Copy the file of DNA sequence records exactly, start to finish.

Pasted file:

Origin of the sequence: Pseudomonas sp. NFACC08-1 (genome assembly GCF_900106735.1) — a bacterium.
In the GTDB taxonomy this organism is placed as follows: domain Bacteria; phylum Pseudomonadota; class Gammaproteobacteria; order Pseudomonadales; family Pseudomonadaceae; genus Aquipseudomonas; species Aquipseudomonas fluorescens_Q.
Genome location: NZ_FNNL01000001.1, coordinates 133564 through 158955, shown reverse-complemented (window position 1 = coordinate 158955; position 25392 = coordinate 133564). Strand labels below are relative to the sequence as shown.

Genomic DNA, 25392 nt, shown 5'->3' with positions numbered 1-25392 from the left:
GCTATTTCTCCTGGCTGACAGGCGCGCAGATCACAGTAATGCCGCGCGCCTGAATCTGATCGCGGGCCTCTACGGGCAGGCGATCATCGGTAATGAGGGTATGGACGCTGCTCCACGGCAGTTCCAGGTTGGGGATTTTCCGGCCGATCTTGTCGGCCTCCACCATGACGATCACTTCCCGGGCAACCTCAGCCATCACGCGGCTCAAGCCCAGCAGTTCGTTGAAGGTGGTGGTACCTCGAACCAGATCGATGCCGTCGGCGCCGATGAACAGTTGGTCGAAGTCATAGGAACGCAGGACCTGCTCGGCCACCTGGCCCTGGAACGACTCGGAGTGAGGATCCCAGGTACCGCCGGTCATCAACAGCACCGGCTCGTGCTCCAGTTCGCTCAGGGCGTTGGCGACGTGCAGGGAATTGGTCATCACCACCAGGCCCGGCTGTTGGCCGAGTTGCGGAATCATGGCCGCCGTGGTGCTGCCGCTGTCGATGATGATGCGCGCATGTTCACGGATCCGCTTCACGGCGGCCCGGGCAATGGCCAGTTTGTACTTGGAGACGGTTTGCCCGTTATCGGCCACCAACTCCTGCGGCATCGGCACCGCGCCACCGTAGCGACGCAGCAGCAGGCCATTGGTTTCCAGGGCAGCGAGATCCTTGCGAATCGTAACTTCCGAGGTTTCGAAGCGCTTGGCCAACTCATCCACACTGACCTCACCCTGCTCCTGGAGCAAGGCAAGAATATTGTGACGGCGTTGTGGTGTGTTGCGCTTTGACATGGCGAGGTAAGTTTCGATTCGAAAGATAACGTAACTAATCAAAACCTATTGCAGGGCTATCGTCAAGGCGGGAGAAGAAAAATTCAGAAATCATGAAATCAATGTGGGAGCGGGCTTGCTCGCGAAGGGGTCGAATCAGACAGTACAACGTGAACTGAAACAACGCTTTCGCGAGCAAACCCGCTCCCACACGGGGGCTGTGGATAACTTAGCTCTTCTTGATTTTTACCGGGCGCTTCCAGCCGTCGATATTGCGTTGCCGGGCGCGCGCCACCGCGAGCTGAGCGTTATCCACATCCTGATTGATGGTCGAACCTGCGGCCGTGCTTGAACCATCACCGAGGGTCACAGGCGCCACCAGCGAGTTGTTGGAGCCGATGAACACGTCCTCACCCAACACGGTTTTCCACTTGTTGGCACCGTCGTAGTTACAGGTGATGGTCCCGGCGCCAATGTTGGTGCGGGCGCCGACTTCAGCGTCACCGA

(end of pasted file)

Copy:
Origin of the sequence: Pseudomonas sp. NFACC08-1 (genome assembly GCF_900106735.1) — a bacterium.
In the GTDB taxonomy this organism is placed as follows: domain Bacteria; phylum Pseudomonadota; class Gammaproteobacteria; order Pseudomonadales; family Pseudomonadaceae; genus Aquipseudomonas; species Aquipseudomonas fluorescens_Q.
Genome location: NZ_FNNL01000001.1, coordinates 133564 through 158955, shown reverse-complemented (window position 1 = coordinate 158955; position 25392 = coordinate 133564). Strand labels below are relative to the sequence as shown.

Genomic DNA, 25392 nt, shown 5'->3' with positions numbered 1-25392 from the left:
GCTATTTCTCCTGGCTGACAGGCGCGCAGATCACAGTAATGCCGCGCGCCTGAATCTGATCGCGGGCCTCTACGGGCAGGCGATCATCGGTAATGAGGGTATGGACGCTGCTCCACGGCAGTTCCAGGTTGGGGATTTTCCGGCCGATCTTGTCGGCCTCCACCATGACGATCACTTCCCGGGCAACCTCAGCCATCACGCGGCTCAAGCCCAGCAGTTCGTTGAAGGTGGTGGTACCTCGAACCAGATCGATGCCGTCGGCGCCGATGAACAGTTGGTCGAAGTCATAGGAACGCAGGACCTGCTCGGCCACCTGGCCCTGGAACGACTCGGAGTGAGGATCCCAGGTACCGCCGGTCATCAACAGCACCGGCTCGTGCTCCAGTTCGCTCAGGGCGTTGGCGACGTGCAGGGAATTGGTCATCACCACCAGGCCCGGCTGTTGGCCGAGTTGCGGAATCATGGCCGCCGTGGTGCTGCCGCTGTCGATGATGATGCGCGCATGTTCACGGATCCGCTTCACGGCGGCCCGGGCAATGGCCAGTTTGTACTTGGAGACGGTTTGCCCGTTATCGGCCACCAACTCCTGCGGCATCGGCACCGCGCCACCGTAGCGACGCAGCAGCAGGCCATTGGTTTCCAGGGCAGCGAGATCCTTGCGAATCGTAACTTCCGAGGTTTCGAAGCGCTTGGCCAACTCATCCACACTGACCTCACCCTGCTCCTGGAGCAAGGCAAGAATATTGTGACGGCGTTGTGGTGTGTTGCGCTTTGACATGGCGAGGTAAGTTTCGATTCGAAAGATAACGTAACTAATCAAAACCTATTGCAGGGCTATCGTCAAGGCGGGAGAAGAAAAATTCAGAAATCATGAAATCAATGTGGGAGCGGGCTTGCTCGCGAAGGGGTCGAATCAGACAGTACAACGTGAACTGAAACAACGCTTTCGCGAGCAAACCCGCTCCCACACGGGGGCTGTGGATAACTTAGCTCTTCTTGATTTTTACCGGGCGCTTCCAGCCGTCGATATTGCGTTGCCGGGCGCGCGCCACCGCGAGCTGAGCGTTATCCACATCCTGATTGATGGTCGAACCTGCGGCCGTGCTTGAACCATCACCGAGGGTCACAGGCGCCACCAGCGAGTTGTTGGAGCCGATGAACACGTCCTCACCCAACACGGTTTTCCACTTGTTGGCACCGTCGTAGTTACAGGTGATGGTCCCGGCGCCAATGTTGGTGCGGGCGCCGACTTCAGCGTCACCGA